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Gazette Premium Content Louisville falls to Maryland in region final

3 photos photo - Maryland's Alyssa Thomas, right, charges into Louisville's Sara Hammond  during the first half of a regional final in the NCAA women's college basketball tournament, Tuesday, April 1, 2014, in Louisville, Ky. (AP Photo/Timothy D. Easley) + caption
Maryland's Alyssa Thomas, right, charges into Louisville's Sara Hammond during the first half of a regional final in the NCAA women's college basketball tournament, Tuesday, April 1, 2014, in Louisville, Ky. (AP Photo/Timothy D. Easley)
The Associated Press Updated: April 1, 2014 at 10:41 pm

LOUISVILLE, Ky. — Shoni Schimmel did her best to will Louisville into its second straight Final Four.

Louisville's senior leader shook off a frustrating second half to make three shots in the final 30 seconds to give the Cardinals a chance to force overtime in a game they seemed out of with 2 minutes left.

With her team trailing by 3, there was no doubt who would take the game-tying attempt with 3.5 seconds left, and Schimmel had a wide-open look from the right side. Her attempt was on line but bounced off the back of the rim as time expired, leaving the Cardinals with a 76-73 loss Tuesday night in the Louisville Regional final.

"We executed it perfectly," Schimmel said, choking up after scoring 31 points in her final collegiate game.

"Asia (Taylor) was going to get the ball and she got it. All she had to do was throw it to me, and I was actually kind of open. ... The ball just didn't go in. The one that didn't go in was the last shot that I wanted it, but it just didn't fall. Nothing you can do about that."

Schimmel's miss capped a 12-of-35 (34 percent) second half for Louisville, which shot 27 of 69 overall. Antonita Slaughter had 16 points and Taylor 12 for the Cardinals, who were cheered on by 14,002 enthusiastic fans as they hosted their first regional final.

"For our fans to come out like they did tonight was just absolutely amazing," Louisville coach Jeff Walz said.

Louisville (33-5) and Schimmel fed off that energy to rally from a 12-point deficit with 2:03 left.

The guard snapped an 0-for-7 stretch with a quick layup, Taylor followed with two free throws and a layup and Slaughter added two more from the line. Schimmel then let two fly from behind the arc 12 seconds apart to bring the Cardinals within 73-68.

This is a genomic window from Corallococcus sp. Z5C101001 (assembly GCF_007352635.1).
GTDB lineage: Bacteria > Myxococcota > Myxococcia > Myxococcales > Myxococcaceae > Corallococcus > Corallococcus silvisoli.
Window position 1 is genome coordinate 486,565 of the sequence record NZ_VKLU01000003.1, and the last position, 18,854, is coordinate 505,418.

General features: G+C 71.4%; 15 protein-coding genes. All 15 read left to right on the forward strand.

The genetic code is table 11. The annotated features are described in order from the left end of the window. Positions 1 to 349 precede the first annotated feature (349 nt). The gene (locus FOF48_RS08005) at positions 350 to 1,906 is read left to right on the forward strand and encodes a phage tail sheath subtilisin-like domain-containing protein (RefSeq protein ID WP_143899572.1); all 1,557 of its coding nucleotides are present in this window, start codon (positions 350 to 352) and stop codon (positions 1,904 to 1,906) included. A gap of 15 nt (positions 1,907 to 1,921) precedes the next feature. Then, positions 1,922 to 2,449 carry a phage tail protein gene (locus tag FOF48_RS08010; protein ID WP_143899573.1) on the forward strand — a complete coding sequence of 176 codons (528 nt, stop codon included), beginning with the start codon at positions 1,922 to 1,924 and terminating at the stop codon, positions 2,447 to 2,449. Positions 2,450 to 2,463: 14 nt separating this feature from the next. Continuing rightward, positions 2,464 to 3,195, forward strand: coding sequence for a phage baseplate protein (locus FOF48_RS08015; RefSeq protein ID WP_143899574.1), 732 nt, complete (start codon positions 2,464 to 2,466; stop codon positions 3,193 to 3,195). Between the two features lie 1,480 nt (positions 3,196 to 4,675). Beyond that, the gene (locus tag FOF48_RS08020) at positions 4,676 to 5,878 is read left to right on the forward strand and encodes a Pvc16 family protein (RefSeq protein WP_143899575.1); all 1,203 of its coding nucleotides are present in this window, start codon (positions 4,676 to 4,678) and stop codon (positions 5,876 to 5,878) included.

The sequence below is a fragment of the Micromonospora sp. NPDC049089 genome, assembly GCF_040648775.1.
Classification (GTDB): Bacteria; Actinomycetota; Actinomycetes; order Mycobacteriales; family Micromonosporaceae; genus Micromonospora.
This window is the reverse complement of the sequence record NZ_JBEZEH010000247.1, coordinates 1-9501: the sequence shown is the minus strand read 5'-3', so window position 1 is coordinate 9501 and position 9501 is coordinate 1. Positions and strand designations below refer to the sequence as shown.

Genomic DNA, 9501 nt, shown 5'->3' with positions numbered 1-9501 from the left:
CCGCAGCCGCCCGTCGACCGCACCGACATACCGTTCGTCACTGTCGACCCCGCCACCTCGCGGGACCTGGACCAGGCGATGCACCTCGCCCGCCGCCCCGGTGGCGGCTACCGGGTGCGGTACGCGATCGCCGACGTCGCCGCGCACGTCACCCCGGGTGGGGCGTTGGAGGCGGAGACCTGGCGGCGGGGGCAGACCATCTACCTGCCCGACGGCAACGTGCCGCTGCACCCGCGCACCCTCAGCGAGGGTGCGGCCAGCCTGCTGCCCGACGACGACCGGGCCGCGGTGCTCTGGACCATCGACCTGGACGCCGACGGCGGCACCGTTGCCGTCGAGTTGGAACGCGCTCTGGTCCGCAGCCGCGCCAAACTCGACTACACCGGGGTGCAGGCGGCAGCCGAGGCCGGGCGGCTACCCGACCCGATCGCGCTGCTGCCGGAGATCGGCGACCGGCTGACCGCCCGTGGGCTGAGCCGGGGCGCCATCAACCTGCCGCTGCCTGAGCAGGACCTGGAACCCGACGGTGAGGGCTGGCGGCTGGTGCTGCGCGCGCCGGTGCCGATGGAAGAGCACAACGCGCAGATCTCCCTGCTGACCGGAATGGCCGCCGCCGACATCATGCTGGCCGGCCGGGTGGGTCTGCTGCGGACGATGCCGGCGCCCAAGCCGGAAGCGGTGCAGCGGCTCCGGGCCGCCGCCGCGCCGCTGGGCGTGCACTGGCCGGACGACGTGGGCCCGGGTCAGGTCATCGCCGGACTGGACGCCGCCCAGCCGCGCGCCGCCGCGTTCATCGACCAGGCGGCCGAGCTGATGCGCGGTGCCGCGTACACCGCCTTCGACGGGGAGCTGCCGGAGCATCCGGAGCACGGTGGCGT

"I had that mentality like I wasn't going to quit and I knew my teammates weren't going to quit," Schimmel said, "so we just did a great job of fighting back."

Jude Schimmel's steal led to two more free throws by Tia Gibbs before Maryland's Shatori Walker-Kimbrough made two from the line. Schimmel then delivered another 3-pointer, this one from NBA range, to bring the Cardinals within two.

All-American Alyssa Thomas made one of two from the line to put the Terrapins up by three and set the stage for Schimmel's final shot that just missed. It closed a memorable era for Louisville, which overcame injuries to make an amazing run to last spring's NCAA championship game before losing to Connecticut.

Thomas scored 22 points and grabbed 13 rebounds as Maryland (28-6) advanced to the Terrapins' first Final Four since winning the 2006 national championship.

Lexie Brown added 20 points for Maryland with her dad, former NBA player Dee, in the stands. Now an assistant coach with the NBA's Sacramento Kings, he got the night off to watch his daughter play. Katie Rutan had 12 points, all on 3-pointers.

The fourth-seeded Terrapins will play undefeated Notre Dame on Sunday in Nashville in a national semifinal.

Everything seemed to click in the first half for the Cardinals, who led 36-32 at the break behind fierce defense that forced Maryland into 15 of its season-high 25 turnovers. Louisville converted those mistakes into 14 points and a huge dose of momentum entering the break.

Slaughter's 3-pointer put Louisville up by seven before the Terrapins rallied with an 18-4 run including 10 straight points for a 52-45 lead. Slaughter's basket with 7:34 left snapped a seven-minute scoreless stretch featuring nine straight misses and four turnovers.

"We got stuck there on 45 (points) for about five or six minutes and just could not get a shot to go," Walz said.

When the Cardinals got going, it was too late and not even Schimmel's frenzied finish was enough.

"I can't hang my head on that," Schimmel said. "I don't think any of us should because we fought, we were down 12 with two minutes to go. Who comes back from that?

"We almost did, and I'm proud of my teammates and I'm thankful for them."

 

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